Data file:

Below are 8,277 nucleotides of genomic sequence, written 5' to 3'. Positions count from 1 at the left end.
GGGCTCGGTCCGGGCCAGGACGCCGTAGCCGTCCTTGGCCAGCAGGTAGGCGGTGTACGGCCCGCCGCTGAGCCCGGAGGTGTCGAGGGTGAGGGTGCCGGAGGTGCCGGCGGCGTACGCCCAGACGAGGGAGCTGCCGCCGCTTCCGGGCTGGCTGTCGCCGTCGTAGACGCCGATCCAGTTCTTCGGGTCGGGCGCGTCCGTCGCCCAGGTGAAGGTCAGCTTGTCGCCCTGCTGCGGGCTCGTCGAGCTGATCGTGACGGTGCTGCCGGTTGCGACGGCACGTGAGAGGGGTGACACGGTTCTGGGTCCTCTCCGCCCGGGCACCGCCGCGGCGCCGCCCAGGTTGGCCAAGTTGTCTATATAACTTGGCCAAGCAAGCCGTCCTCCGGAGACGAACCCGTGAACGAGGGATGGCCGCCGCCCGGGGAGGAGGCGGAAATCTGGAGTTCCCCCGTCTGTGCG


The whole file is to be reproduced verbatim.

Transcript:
Below are 8,277 nucleotides of genomic sequence, written 5' to 3'. Positions count from 1 at the left end.
GGGCTCGGTCCGGGCCAGGACGCCGTAGCCGTCCTTGGCCAGCAGGTAGGCGGTGTACGGCCCGCCGCTGAGCCCGGAGGTGTCGAGGGTGAGGGTGCCGGAGGTGCCGGCGGCGTACGCCCAGACGAGGGAGCTGCCGCCGCTTCCGGGCTGGCTGTCGCCGTCGTAGACGCCGATCCAGTTCTTCGGGTCGGGCGCGTCCGTCGCCCAGGTGAAGGTCAGCTTGTCGCCCTGCTGCGGGCTCGTCGAGCTGATCGTGACGGTGCTGCCGGTTGCGACGGCACGTGAGAGGGGTGACACGGTTCTGGGTCCTCTCCGCCCGGGCACCGCCGCGGCGCCGCCCAGGTTGGCCAAGTTGTCTATATAACTTGGCCAAGCAAGCCGTCCTCCGGAGACGAACCCGTGAACGAGGGATGGCCGCCGCCCGGGGAGGAGGCGGAAATCTGGAGTTCCCCCGTCTGTGCG